Thanks for the feedback. I agree with you in that certain jump exercises can be considered too intense and may not be the best option for everyone but I am not proposing that they do any true plyometrics. Most of the time these exercises are done for 20-30 seconds at a time with incomplete rest. They become limited in intensity because of the fatigue that sets in so naturally the intensity is dropped. The athletes know this going in or figure it out very quickly after the first few exercises and then they know not to go bananas to start therefor controlling the intensity from the get go. I think these circuits are great for the preparing the body to do more plyometric type exercises because they aren’t as taxing on the body as ploys but you are still working on similar aspects that you will be teaching down the road with ploys such as proper foot contacts, body positions, and general posture. Another benefit of this type of work is that it can improve general leg stiffness and protect the body from shin splints down the road if implemented the right way. You mention doing tempo’s as they are more specific but if this type of work were to be done for a jumper early on the general prep phase then the jumping exercises would be more specific and in my opinion a better option to prepare the body for their event. Lastly, I think these circuits are great for younger athletes who have no business doing plyometrics.
With regards to the body building circuits, I agree with you in that the name of them is misleading and it could cause some confusion. I prefer to call them weight lifting circuits and associate them more as a cross breed between true hypertrophy work and muscular endurance lifting work. The athlete might experience some soreness through the first session with this type of work but that is generally the only time they will experience it. I also only like to do this work during the general prep and phase out during specific prep. Additionally, the athlete isn’t going to failure or even close to failure for any lifts like you would see with hypertrophy work. I don’t think experiencing some hypertrophy is necessarily a bad thing especially since your strength work that you are concurrently doing is going to add some size to the athlete as well. The key is to make sure it is functional strength and to monitor how the athlete responds to the various strength exercises.
The medicine ball circuits that I do are also mainly fatigued controlled intensity as well because of the high rep or timed nature of the exercises. We do a separate multi throws series that I use for power development and I love having my athletes throw medicine balls! I think its a great tool.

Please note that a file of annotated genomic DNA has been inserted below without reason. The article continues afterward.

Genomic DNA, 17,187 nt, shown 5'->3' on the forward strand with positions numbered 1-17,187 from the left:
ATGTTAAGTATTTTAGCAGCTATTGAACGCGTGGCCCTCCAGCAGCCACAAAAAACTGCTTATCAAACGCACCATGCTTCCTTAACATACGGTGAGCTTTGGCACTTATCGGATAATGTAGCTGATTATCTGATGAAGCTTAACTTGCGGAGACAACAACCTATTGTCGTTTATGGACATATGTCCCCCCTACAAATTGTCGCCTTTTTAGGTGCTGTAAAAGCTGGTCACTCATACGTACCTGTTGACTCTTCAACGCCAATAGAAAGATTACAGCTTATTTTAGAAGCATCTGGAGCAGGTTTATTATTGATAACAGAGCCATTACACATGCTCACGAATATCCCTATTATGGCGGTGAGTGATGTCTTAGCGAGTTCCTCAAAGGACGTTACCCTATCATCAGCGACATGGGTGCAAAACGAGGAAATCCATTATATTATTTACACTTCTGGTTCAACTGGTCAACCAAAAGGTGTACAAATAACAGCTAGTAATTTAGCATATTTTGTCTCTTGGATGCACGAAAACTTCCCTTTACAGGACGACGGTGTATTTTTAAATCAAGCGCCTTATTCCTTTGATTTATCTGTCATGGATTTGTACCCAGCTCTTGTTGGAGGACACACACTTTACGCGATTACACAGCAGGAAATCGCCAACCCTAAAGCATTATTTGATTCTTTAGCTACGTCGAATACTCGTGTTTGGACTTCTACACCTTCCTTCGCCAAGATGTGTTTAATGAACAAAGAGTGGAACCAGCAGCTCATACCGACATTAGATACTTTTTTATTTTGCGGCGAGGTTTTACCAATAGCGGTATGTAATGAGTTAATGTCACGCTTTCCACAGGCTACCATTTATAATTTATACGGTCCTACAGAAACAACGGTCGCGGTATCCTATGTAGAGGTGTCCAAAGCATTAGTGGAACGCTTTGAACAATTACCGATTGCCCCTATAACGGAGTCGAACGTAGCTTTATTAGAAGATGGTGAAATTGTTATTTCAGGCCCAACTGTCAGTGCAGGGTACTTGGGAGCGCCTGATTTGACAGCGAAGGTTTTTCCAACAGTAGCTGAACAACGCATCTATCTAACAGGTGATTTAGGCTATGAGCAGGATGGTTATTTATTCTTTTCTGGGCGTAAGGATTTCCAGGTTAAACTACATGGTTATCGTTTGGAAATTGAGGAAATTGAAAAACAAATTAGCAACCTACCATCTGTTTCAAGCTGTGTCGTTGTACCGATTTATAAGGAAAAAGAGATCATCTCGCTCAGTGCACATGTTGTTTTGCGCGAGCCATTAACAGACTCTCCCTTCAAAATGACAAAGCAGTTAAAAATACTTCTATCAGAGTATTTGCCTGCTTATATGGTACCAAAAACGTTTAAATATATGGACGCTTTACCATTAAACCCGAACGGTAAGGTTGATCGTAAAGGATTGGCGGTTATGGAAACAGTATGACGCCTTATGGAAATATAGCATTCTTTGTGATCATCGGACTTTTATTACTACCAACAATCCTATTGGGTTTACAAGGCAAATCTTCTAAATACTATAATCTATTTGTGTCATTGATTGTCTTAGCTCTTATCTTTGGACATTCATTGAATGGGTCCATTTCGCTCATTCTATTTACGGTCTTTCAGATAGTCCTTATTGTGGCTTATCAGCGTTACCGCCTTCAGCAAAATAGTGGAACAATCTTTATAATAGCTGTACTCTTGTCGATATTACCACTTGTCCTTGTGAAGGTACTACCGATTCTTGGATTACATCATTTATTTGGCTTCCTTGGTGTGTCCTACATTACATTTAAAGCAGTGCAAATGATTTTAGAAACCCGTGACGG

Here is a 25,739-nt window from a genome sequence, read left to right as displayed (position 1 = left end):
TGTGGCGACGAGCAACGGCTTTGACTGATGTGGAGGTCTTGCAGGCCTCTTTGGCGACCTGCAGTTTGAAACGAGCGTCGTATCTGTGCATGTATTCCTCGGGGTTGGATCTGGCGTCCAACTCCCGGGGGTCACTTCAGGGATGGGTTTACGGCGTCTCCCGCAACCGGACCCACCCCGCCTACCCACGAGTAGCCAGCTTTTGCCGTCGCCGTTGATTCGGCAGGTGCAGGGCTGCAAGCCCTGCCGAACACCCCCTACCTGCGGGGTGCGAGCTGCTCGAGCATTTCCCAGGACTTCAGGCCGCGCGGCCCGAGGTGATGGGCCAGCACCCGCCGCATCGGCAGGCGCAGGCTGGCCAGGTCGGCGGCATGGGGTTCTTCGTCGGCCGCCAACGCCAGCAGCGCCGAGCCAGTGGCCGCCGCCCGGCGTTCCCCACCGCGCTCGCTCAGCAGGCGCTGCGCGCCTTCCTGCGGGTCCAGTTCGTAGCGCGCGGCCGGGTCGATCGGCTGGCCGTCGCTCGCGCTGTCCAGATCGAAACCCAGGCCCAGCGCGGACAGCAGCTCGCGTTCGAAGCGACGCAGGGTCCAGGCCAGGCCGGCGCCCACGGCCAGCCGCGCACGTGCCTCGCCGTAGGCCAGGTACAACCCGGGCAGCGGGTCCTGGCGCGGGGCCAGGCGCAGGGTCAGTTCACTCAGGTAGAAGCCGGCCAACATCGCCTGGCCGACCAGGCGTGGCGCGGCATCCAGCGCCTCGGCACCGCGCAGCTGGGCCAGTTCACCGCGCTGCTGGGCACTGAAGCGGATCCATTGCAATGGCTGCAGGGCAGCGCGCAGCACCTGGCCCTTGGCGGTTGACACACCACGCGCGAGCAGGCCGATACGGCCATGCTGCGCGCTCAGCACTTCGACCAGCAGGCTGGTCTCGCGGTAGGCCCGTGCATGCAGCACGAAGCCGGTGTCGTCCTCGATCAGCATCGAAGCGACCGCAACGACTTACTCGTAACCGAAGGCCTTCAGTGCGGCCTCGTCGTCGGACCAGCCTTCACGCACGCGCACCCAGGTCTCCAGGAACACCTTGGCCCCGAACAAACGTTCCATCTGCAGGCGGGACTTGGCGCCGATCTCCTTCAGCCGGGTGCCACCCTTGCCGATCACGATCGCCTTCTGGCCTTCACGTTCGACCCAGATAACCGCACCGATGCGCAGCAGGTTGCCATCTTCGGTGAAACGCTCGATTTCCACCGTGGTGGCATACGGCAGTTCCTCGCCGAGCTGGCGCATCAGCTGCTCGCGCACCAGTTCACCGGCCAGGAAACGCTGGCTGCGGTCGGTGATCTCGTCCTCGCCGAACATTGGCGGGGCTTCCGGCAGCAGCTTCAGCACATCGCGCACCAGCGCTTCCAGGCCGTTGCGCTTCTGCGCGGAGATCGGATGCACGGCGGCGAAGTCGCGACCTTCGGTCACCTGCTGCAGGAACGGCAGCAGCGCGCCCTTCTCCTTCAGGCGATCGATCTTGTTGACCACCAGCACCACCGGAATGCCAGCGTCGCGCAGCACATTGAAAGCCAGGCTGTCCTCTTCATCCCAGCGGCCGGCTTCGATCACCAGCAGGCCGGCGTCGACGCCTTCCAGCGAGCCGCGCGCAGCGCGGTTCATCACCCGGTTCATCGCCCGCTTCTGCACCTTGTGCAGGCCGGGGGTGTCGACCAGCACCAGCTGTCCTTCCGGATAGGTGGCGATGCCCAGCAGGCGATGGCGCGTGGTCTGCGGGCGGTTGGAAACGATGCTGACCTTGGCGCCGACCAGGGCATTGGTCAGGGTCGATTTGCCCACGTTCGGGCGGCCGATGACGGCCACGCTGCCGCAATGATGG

Sorry for the delay in getting back to you. I really appreciate your response and thoroughness! I didn’t have any hopes of hearing back from the author, so this is great.
As to your points… Thanks for clarifying. I definitely understand and see the benefit of doing these types of things in the GPP phase. I also incorporate jumping circuits and hypertrophy work during the GPP and even a little bit into my next cycle, depending on how much time I have with the athlete before season. I guess I was just thinking about during the year, or in the thick of intense training. With that being said, I still set them up during that phase as my harder days, and probably give a bit more rest and less volume than you would so the intensity is a bit higher. In summary, those two types of workouts that I mentioned I see more as GPP than recovery work, because from my own experience as an athlete, even when in shape, they produced a significant amount of soreness and wouldn’t want to do after or before an intense full speed session. All the others I would, and do, use.
To your next question… How strong/big/functional is ____ enough…etc? Well… I would honestly attribute the difference sizes of most track athletes as much to their natural somatotype as to their training. Muna Lee is never going to be big, neither is Allyson Felix or Kirani James or the Borlee brothers, and they clearly do well without the bulk. I spoke to hypertrophy, more in terms of the excessive soreness it produces which limit the ability to sprint at high velocities, than to the muscle the athlete is trying to put on. And, of course at some levels, and especially in the GPP you, you might want to put some meat on a kid.
Thanks again for the article and the response. I can get nit-picky with details and semantics…too many philosophy classes in school, and seeing too many people who look up things on the internet and just start mashing stuff together and over train and hurt themselves. In this information age discernment and wisdom are rarely cultivated.
“How big is big enough?”…”How strong is strong enough?”…”How functional is functional enough?”…these are all legitimate questions to ask based on one’s training age, but should we expect the Mens’ 100 meter final in Rio to be run by a bunch of Muna Lee look-a-likes?
Similar to yourself, I think poorly timed DOMS or stiffness is undesirable and should be limited to GPP. I do think a well designed program will, over time, steer an athlete to towards the requisite physique found in the sprint events. I like Eric’s article in that it encourages coaches and athletes to be productive on their low intensity days. You bring up an excellent point about coaches mashing things together in an inappropriate way. The concept of general strength on recovery days seems to popping up more and more. The high school indoor track season is now upon us which, for most, means 10-14 days to train before your first meet. When I hear of kids sprinting and lifting lower body on one day then coming back the very next day with some general strength work that involves the legs, the line between workout and recovery gets a little blurred in my eyes.